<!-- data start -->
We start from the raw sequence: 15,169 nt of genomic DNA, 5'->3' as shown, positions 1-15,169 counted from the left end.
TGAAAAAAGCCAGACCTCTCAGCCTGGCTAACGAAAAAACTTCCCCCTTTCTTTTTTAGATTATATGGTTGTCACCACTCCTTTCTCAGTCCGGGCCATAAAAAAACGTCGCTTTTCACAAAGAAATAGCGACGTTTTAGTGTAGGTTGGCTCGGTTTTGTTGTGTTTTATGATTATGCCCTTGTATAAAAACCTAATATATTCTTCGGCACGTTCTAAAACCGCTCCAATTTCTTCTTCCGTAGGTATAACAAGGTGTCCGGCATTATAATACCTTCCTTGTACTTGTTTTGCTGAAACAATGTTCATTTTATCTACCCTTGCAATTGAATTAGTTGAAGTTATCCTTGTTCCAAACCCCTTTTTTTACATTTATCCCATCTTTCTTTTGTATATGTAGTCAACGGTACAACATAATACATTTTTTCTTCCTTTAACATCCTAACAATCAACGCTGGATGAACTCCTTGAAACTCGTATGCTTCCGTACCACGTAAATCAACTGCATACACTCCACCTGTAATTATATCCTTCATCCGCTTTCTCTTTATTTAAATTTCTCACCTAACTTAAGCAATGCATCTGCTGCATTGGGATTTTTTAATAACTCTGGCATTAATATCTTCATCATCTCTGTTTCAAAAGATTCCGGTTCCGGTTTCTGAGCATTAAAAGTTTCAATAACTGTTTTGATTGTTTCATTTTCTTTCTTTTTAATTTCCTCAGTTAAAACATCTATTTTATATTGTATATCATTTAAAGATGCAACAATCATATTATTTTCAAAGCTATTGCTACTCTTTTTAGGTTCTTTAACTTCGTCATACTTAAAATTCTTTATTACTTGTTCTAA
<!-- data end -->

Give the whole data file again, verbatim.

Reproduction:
We start from the raw sequence: 15,169 nt of genomic DNA, 5'->3' as shown, positions 1-15,169 counted from the left end.
TGAAAAAAGCCAGACCTCTCAGCCTGGCTAACGAAAAAACTTCCCCCTTTCTTTTTTAGATTATATGGTTGTCACCACTCCTTTCTCAGTCCGGGCCATAAAAAAACGTCGCTTTTCACAAAGAAATAGCGACGTTTTAGTGTAGGTTGGCTCGGTTTTGTTGTGTTTTATGATTATGCCCTTGTATAAAAACCTAATATATTCTTCGGCACGTTCTAAAACCGCTCCAATTTCTTCTTCCGTAGGTATAACAAGGTGTCCGGCATTATAATACCTTCCTTGTACTTGTTTTGCTGAAACAATGTTCATTTTATCTACCCTTGCAATTGAATTAGTTGAAGTTATCCTTGTTCCAAACCCCTTTTTTTACATTTATCCCATCTTTCTTTTGTATATGTAGTCAACGGTACAACATAATACATTTTTTCTTCCTTTAACATCCTAACAATCAACGCTGGATGAACTCCTTGAAACTCGTATGCTTCCGTACCACGTAAATCAACTGCATACACTCCACCTGTAATTATATCCTTCATCCGCTTTCTCTTTATTTAAATTTCTCACCTAACTTAAGCAATGCATCTGCTGCATTGGGATTTTTTAATAACTCTGGCATTAATATCTTCATCATCTCTGTTTCAAAAGATTCCGGTTCCGGTTTCTGAGCATTAAAAGTTTCAATAACTGTTTTGATTGTTTCATTTTCTTTCTTTTTAATTTCCTCAGTTAAAACATCTATTTTATATTGTATATCATTTAAAGATGCAACAATCATATTATTTTCAAAGCTATTGCTACTCTTTTTAGGTTCTTTAACTTCGTCATACTTAAAATTCTTTATTACTTGTTCTAA